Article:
Having debt can be stressful, but there are ways consumers can manage the amounts they owe. The most important thing is to determine the best way to pay off debt for your unique situation.
Most of the time that means making regular, on-time installments and dedicating more than the minimum payment each month to the bill. In some rare instances, though, quickly paying off debt may not be your best option.
The typical Oregonian has some form of debt, and the debt-to-income ratio for the state overall is 1.89; the seventh-highest in the country.
Consider these statistics:
- Oregon is 22nd in the nation for student loan debt, with the average borrower owing $27,500. It's the only West Coast state that saw an increase in amounts owed for higher education between 2016 and 2017.
- The average homeowner owed $218,408 on their mortgage in 2017, an increase of $7,452 from 2016.
- The average Oregonian's credit card debt in 2018 is $8,619.
Here are a few situations that may warrant smaller debt payments:
When you're getting a tax break
Some debts earn you a tax cut due to the interest you pay on them. Student loans and mortgages are prime examples of this. Before paying off your debt, calculate how much money you'll save at tax time because of these debts. If it's more than the amount you'll pay in interest, it may be worthwhile to direct your overpayments elsewhere or build up your savings account.
When the debt is your oldest line of credit
Your credit score is one of the most important figures in your financial life. Higher scores could grant you lower interest rate opportunities and access to a wider variety of credit products. Lower scores may prevent you from taking out loans when you need them and stick you with high interest rates when you do get one.
Luckily, the average Oregonian has a healthy credit score. The average for the state is 686, and in Portland, it's 698. However, it helps to be aware of how your financial decisions could affect your scores. While paying off debt is generally good for credit scores, closing out your oldest account may have a negative impact. If you go to a zero balance, and that line of credit is closed or goes off of your report entirely, there could be an adverse impact on your credit score.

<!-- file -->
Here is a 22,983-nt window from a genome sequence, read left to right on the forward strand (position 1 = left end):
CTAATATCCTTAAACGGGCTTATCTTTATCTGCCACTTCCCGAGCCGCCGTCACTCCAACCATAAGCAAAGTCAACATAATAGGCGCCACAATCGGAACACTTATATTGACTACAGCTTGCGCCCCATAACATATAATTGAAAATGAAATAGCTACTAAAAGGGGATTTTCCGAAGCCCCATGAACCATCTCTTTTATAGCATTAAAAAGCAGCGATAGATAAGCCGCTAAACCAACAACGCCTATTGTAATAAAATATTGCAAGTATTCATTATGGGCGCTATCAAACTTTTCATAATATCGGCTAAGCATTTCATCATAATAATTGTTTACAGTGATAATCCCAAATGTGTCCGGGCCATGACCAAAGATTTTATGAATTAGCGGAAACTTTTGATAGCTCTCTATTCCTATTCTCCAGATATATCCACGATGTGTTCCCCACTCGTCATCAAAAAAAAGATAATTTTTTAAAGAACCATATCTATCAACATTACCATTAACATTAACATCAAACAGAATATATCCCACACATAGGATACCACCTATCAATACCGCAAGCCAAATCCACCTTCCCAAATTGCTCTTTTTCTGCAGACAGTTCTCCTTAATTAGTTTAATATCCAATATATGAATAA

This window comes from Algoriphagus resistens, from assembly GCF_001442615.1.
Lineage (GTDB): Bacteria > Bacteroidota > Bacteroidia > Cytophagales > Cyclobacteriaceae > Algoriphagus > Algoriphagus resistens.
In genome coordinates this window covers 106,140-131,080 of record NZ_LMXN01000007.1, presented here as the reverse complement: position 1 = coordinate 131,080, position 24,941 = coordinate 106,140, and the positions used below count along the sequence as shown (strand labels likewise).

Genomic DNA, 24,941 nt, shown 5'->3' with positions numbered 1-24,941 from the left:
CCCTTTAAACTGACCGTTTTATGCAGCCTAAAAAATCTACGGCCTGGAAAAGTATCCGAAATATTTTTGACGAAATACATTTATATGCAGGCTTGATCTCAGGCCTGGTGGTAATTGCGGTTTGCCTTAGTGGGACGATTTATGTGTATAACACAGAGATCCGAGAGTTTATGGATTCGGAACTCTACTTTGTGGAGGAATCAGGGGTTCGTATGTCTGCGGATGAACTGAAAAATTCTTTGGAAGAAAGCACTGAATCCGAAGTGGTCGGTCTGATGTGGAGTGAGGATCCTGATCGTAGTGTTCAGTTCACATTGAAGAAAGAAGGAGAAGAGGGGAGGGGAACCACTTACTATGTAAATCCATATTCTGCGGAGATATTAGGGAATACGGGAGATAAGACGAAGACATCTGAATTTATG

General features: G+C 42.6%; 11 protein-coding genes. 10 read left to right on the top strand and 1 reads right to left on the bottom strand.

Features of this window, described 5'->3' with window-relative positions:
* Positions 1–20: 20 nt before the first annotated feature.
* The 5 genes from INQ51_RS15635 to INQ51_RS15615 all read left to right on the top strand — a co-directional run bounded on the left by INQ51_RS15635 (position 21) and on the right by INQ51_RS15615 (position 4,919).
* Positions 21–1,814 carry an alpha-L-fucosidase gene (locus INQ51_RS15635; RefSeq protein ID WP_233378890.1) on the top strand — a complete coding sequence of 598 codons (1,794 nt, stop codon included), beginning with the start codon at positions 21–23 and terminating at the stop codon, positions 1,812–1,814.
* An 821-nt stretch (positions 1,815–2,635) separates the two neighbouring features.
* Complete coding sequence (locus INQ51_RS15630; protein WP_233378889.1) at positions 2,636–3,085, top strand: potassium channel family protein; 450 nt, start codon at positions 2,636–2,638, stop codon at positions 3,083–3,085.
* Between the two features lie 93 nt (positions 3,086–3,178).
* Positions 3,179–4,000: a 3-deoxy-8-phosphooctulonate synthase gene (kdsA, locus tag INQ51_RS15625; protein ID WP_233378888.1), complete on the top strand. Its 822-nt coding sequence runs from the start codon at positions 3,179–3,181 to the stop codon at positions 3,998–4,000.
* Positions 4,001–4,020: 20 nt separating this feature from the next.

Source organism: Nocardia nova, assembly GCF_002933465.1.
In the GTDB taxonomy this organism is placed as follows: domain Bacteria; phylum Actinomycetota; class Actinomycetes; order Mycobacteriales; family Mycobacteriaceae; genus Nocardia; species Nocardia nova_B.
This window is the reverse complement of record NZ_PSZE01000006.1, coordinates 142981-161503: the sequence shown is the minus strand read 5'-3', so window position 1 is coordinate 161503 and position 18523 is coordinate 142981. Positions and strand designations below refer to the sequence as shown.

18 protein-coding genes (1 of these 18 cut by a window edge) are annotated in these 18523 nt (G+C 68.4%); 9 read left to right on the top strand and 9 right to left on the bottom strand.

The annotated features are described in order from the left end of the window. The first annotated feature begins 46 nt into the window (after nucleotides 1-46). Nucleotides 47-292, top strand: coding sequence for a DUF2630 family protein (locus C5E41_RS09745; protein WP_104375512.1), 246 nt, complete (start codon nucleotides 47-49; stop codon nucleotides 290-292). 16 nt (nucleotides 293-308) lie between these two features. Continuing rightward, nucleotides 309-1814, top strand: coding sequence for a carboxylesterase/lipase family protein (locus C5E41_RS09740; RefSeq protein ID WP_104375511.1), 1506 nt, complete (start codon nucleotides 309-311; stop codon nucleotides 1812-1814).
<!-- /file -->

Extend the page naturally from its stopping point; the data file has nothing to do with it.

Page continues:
One key component to determining your credit score is the age of your oldest account. The longer you've been managing debts, the more confident future lenders may be about your ability to handle financial responsibilities.
If you still have your very first credit card, or your student loans were your introduction to credit, think twice about closing them out. Doing so could make it appear as though you have less experience managing credit.
Of course, you will be faced with your final student loan payment sooner or later. If it is your oldest line of credit, you'll most likely see a dip in your score. Don't worry, by practicing good credit habits, like making payments on time and keeping your credit utilization rate below 30 percent, you should be in good shape.
When you're still building your savings
When you receive cash, whether it's your regular paycheck or a surprise windfall, you have options for how to use it. Before you decide to allocate a large amount of money to debt payments, consider all your options. If you pay off your debt, how will it impact your monthly budget or emergency savings account?
It's true that paying off your debt should be one of your top priorities, but building up savings to help you out in an emergency should also rank highly. If your car suddenly breaks down, it won't matter that you've paid off your student loan debt, but it will matter if you don't have the funds to repair or replace your vehicle.
You could apply the same mindset to the rest of your financial responsibilities. When you receive your paycheck, you could dedicate 100 percent of it to your credit card bill, but then how would you pay for utilities or groceries? Those expenses may wind up back on your credit card, negating much of the impact of your payoff.
When you could responsibly invest instead
Once you have room in your budget to begin investing*, this can be a smart way to grow your wealth. Having enough room in your budget to invest doesn't necessarily mean being completely debt-free.
If you have a sound debt repayment plan that still gives you leeway to invest, doing so may be a smarter move than allocating all your money toward your principal. Choosing to pay invest over paying down debt is most applicable to low-interest debts because you may be able to make more money by investing than you'd save by paying off your debt. Speaking with a financial advisor can help you determine the best approach for you and your debt payments and investment strategy.
Carefully plan out debt repayment
You may be anxious to rid your credit history of certain debt, but it's important to go about repayment strategically, which means considering all your options and the potential consequences of paying off a debt completely. If you recently received a windfall, or if you’re thinking you would like to save your extra coin, start by comparing OnPoint’s various savings options. Not sure if saving, paying off debt, or investing is right for you? Reach out to one of our experienced Financial Advisors.
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